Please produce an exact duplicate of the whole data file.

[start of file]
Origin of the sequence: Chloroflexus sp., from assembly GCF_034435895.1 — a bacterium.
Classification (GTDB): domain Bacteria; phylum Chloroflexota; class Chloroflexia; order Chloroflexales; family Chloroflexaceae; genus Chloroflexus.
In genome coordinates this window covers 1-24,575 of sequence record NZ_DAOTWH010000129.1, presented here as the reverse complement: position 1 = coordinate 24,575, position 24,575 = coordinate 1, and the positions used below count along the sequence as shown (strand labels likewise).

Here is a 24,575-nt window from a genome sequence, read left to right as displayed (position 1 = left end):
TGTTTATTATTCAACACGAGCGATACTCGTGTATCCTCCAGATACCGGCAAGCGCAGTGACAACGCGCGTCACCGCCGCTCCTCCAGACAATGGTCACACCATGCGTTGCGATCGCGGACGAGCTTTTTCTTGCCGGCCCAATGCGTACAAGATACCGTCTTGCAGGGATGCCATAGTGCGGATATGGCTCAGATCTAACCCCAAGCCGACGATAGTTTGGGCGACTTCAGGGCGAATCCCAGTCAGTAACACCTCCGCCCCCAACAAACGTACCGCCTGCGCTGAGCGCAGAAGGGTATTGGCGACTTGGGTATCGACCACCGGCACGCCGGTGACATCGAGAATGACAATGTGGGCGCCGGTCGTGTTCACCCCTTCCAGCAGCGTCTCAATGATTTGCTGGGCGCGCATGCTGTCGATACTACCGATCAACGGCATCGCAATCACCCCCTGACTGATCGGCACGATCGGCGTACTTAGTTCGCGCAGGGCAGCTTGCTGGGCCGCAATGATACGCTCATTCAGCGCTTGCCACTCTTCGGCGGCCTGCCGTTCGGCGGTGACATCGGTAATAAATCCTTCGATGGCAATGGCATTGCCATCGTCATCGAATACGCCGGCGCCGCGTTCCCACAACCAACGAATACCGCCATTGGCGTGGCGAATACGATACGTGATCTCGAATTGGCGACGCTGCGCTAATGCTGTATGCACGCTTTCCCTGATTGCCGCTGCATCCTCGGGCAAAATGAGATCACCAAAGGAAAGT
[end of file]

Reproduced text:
Origin of the sequence: Chloroflexus sp., from assembly GCF_034435895.1 — a bacterium.
Classification (GTDB): domain Bacteria; phylum Chloroflexota; class Chloroflexia; order Chloroflexales; family Chloroflexaceae; genus Chloroflexus.
In genome coordinates this window covers 1-24,575 of sequence record NZ_DAOTWH010000129.1, presented here as the reverse complement: position 1 = coordinate 24,575, position 24,575 = coordinate 1, and the positions used below count along the sequence as shown (strand labels likewise).

Here is a 24,575-nt window from a genome sequence, read left to right as displayed (position 1 = left end):
TGTTTATTATTCAACACGAGCGATACTCGTGTATCCTCCAGATACCGGCAAGCGCAGTGACAACGCGCGTCACCGCCGCTCCTCCAGACAATGGTCACACCATGCGTTGCGATCGCGGACGAGCTTTTTCTTGCCGGCCCAATGCGTACAAGATACCGTCTTGCAGGGATGCCATAGTGCGGATATGGCTCAGATCTAACCCCAAGCCGACGATAGTTTGGGCGACTTCAGGGCGAATCCCAGTCAGTAACACCTCCGCCCCCAACAAACGTACCGCCTGCGCTGAGCGCAGAAGGGTATTGGCGACTTGGGTATCGACCACCGGCACGCCGGTGACATCGAGAATGACAATGTGGGCGCCGGTCGTGTTCACCCCTTCCAGCAGCGTCTCAATGATTTGCTGGGCGCGCATGCTGTCGATACTACCGATCAACGGCATCGCAATCACCCCCTGACTGATCGGCACGATCGGCGTACTTAGTTCGCGCAGGGCAGCTTGCTGGGCCGCAATGATACGCTCATTCAGCGCTTGCCACTCTTCGGCGGCCTGCCGTTCGGCGGTGACATCGGTAATAAATCCTTCGATGGCAATGGCATTGCCATCGTCATCGAATACGCCGGCGCCGCGTTCCCACAACCAACGAATACCGCCATTGGCGTGGCGAATACGATACGTGATCTCGAATTGGCGACGCTGCGCTAATGCTGTATGCACGCTTTCCCTGATTGCCGCTGCATCCTCGGGCAAAATGAGATCACCAAAGGAAAGT